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Italian police probe anti-Semitic posters aimed at Lazio and Napoli fans

Italian police are investigating after AS Roma supporters allegedly distributed anti-Semitic leaflets in the north of the city on Wednesday to coincide with the anniversary of bitter city rivals Lazio.

Italian police probe anti-Semitic posters aimed at Lazio and Napoli fans
AS Roma playing Lazio in 2016. Photo: Filippo Monteforte/AFP

The leaflets, signed by a group of Roma ultras, were posted overnight in the area where Lazio supporters gathered to celebrate their 119th anniversary.

The text of the flyers read: “Lazio, Napoli and Israel, same colours, same flags. S**t.”

It comes just over a year after Lazio ultras posted anti-Semitic stickers depicting Holocaust victim Anne Frank in a Roma jersey in the Stadio Olimpico.

Rome mayor Virginia Raggi condemned the incident on Wednesday. “I firmly condemned the anti-Semitic posters which appeared in Rome,” she wrote on Twitter. “Football cannot be division and intolerance.”

Raggi also denounced earlier clashes with Lazio supporters that left at least ten police officers injured. “Unacceptable violence against police officers by ultras. Rome cannot become a theatre for the madness of some criminals.”

READ ALSO: Police injured as Lazio's 119th anniversary celebrations turn violent

The skirmishes took place at Piazza della Liberta where up to 2,500 Lazio fans gathered late on Tuesday at the spot of the club's foundation.Shortly after midnight, an estimated 300 fans, with their faces covered, broke away from the main group and began throwing bottles and other objects at police, who responded with tear gas and water cannons.

Tensions are running high in Italy after violence before Inter Milan's league game against Napoli on December 26th in the San Siro, which was also overshadowed by racist chanting. A 39-year-old Inter Milan fan was killed after being struck by a car.

There were also clashes in the Italian capital before Lazio's Europa League game against German club Eintracht Frankfurt last month. 

READ ALSO: Racism is still rife – and unpunished – in Italian football


Napoli's defender Kalidou Koulibaly, who was subjected to racist insults by Inter Milan fans before receiving a red card during a match on December 26th. Photo: Marco Bertorello/AFP
 

FOOTBALL

Euro 2020: Concern about virus spread after Italy players’ ‘unauthorised’ victory parade through Rome

Italy’s national football team reportedly insisted on taking an open-top bus tour through Rome to show off their European Championship trophy to crowds of fans - despite city authorities forbidding it amid concern about the spread of coronavirus.

Euro 2020: Concern about virus spread after Italy players' ‘unauthorised’ victory parade through Rome
Photo: Tiziana Fabi/AFP

The team’s bus parade through the city on Monday night following their Euro 2020 triumph “was not authorised”, according to Matteo Piantedosi the head of Rome’s prefettura (the public safety authority).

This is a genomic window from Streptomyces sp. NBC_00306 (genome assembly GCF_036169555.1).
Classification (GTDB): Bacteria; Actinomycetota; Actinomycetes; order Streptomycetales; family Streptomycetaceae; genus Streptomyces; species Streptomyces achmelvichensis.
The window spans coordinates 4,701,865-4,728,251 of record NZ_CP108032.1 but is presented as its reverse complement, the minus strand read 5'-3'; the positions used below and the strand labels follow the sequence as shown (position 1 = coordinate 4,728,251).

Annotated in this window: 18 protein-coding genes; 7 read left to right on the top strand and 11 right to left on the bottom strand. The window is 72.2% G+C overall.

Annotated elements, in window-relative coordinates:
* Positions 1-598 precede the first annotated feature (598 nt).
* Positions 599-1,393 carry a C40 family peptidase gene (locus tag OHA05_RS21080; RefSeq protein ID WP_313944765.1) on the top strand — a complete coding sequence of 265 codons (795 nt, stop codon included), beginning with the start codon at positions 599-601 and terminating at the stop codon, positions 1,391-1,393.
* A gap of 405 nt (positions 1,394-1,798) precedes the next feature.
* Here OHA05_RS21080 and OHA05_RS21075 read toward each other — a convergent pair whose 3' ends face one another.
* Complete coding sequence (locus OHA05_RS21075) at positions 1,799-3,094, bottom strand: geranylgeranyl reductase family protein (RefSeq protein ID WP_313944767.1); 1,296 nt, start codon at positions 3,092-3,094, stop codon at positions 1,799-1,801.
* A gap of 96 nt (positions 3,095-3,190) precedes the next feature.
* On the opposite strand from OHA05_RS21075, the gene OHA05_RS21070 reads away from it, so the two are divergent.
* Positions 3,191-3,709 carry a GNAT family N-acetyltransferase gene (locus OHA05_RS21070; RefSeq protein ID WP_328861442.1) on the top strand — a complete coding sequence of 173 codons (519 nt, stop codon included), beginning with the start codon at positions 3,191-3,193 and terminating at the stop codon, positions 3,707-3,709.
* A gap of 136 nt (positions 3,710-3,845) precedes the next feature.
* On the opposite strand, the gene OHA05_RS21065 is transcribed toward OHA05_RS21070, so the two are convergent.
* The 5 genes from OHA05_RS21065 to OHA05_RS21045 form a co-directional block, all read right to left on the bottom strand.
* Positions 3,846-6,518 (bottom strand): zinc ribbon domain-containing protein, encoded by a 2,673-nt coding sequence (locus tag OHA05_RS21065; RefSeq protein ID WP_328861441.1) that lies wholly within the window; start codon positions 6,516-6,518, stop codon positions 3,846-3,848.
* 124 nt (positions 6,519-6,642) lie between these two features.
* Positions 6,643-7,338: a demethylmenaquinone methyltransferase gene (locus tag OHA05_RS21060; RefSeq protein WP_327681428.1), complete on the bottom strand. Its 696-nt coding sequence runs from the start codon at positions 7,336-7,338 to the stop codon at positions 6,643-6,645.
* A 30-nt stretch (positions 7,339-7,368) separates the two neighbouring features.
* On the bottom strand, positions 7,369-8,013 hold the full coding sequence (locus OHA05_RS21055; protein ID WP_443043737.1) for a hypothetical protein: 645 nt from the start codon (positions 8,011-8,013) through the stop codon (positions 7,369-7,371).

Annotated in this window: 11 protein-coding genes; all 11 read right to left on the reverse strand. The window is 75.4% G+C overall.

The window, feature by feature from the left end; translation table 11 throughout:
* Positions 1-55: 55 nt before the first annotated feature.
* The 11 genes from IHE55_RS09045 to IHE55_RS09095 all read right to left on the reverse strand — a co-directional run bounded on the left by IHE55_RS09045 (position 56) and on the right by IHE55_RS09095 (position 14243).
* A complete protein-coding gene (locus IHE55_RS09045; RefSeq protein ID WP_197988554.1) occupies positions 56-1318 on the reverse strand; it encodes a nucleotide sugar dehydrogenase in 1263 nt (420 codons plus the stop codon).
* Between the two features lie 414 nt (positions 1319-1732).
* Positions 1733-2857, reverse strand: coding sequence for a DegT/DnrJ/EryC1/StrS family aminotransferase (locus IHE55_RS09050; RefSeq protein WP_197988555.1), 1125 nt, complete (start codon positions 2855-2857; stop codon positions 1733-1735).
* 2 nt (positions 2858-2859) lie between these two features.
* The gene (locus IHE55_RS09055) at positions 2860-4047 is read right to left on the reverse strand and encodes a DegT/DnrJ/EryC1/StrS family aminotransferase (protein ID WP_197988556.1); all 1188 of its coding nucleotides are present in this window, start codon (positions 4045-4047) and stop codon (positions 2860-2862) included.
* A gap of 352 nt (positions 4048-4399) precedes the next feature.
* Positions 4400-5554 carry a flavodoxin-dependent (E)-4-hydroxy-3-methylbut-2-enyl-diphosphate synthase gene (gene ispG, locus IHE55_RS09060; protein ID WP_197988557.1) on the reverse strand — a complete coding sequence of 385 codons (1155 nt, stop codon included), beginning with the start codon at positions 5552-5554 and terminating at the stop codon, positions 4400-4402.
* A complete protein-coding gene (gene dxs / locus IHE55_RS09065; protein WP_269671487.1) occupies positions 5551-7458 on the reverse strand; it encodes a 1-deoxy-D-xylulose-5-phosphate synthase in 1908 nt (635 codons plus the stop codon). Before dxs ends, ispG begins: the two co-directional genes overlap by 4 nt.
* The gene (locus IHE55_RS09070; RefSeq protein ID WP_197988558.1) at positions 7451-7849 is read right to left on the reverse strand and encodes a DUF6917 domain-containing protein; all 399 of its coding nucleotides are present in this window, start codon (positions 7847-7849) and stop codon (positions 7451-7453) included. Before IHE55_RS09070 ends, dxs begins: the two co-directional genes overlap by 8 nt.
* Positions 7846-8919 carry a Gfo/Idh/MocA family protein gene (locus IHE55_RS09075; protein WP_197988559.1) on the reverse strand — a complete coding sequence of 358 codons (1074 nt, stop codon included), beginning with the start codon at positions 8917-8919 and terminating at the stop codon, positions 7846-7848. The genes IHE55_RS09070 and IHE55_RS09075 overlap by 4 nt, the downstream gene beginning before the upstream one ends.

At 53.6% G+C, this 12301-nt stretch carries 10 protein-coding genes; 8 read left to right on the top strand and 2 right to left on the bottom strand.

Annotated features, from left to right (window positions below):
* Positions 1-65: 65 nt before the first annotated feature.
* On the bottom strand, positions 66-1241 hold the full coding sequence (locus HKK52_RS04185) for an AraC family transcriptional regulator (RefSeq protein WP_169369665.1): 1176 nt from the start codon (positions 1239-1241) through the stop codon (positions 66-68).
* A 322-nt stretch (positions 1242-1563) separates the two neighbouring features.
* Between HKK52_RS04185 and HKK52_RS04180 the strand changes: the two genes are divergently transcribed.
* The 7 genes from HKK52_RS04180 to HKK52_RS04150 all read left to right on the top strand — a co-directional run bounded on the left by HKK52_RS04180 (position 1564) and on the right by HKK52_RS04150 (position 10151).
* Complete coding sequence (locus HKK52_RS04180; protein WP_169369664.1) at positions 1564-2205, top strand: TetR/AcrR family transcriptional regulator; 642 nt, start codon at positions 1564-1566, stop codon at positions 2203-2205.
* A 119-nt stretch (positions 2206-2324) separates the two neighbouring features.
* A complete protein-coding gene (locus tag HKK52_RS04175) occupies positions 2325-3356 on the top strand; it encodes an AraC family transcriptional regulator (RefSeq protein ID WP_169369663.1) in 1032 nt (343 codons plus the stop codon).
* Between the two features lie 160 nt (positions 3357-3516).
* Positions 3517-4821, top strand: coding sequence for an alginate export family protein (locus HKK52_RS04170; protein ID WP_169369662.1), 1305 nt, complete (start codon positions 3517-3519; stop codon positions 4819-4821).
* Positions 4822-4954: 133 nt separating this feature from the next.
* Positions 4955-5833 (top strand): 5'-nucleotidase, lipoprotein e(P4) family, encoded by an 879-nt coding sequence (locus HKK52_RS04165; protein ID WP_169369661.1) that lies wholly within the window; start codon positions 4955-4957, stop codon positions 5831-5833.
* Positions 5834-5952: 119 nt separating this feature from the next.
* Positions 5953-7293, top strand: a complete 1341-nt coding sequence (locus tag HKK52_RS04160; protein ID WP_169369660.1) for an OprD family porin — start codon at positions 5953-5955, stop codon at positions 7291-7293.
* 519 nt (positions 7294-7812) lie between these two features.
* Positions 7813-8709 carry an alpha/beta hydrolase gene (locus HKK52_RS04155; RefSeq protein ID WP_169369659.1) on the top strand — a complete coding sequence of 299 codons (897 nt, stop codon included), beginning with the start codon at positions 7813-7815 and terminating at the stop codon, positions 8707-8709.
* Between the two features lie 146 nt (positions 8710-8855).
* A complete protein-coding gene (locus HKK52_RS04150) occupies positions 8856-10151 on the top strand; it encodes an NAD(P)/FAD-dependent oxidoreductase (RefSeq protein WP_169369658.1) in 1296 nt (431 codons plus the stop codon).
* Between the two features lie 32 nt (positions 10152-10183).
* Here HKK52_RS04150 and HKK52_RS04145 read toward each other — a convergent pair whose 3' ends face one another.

Thousands of fans packed the streets of central Rome to see the team celebrate their cup win after beating England on penalties in the final.

READ ALSO: ‘Football came home’: Italy celebrates Euro 2020 victory over England

Piantedosi told Italian newspaper Corriere della Sera on Wednesday: “We had denied permission to celebrate Italy’s victory in the European Championships on the open bus, but the pact was not respected.”

Piantedosi, who is Rome’s top public security official, said police had “no choice” but to let the parade go ahead after players Giorgio Chiellini and Leonardo Bonucci insisted on it.

Photo: Vincenzo Pinto/AFP

A meeting had been held on Friday with the Italian football federation (FIGC) to discuss plans for the celebrations if Italy won, said Piantedosi.

“I had agreed the line with Interior Minister Luciana Lamorgese and Chief of Police Lamberto Giannini,” he said.

“It was clearly explained that [the parade] was not possible. We said we could not authorize it.”

Piantedosi said the Italian football federation (FIGC) initially agreed to hold a “controlled” ceremony in Rome’s central Piazza del Popolo instead of the parade.

After players insisted on the bus tour on Monday however, Piantedosi said, authorities reluctantly let them go ahead due to fears of sparking public disorder.

“At that point we had no choice but to acknowledge the situation and handle it in the best way we could,” he said.

READ ALSO: Covid cases on the rise in Europe once again as WHO warns of Euro 2020 risk

Photo: Andreas Solaro/AFP

In a statement on Wednesday, the FIGC said it had acted responsibly but decided not to disappoint fans who had come to celebrate with the team.

Footage of large crowds thronging the bus carrying the ‘Azzurri’ and the European Championship trophy through the capital however fuelled concerns about new outbreaks of coronavirus, after Italy’s infection rate began to rise again last week.

The World Health Organization warned earlier this month that crowds and gatherings connected to football matches will fuel a new rise in cases across Europe this summer.

READ ALSO: Delta variant in Italy will be ‘prevalent within 10 days’: health official

Italy’s health minister Roberto Speranza also voiced concerns on Monday about the consequences of people gathering to watch sporting events.

He said the European football championship win was “a great joy after terrible months,” but “even in these moments of national pride we can’t forget that our ‘game’ to defeat Covid is not yet won.”

There are currently minimal health restrictions in place across Italy, however masks are supposed to be worn in crowded public places, including outdoors.

“Footage shows that police were virtually the only ones [in the crowd] wearing masks,” said Piantedosi.

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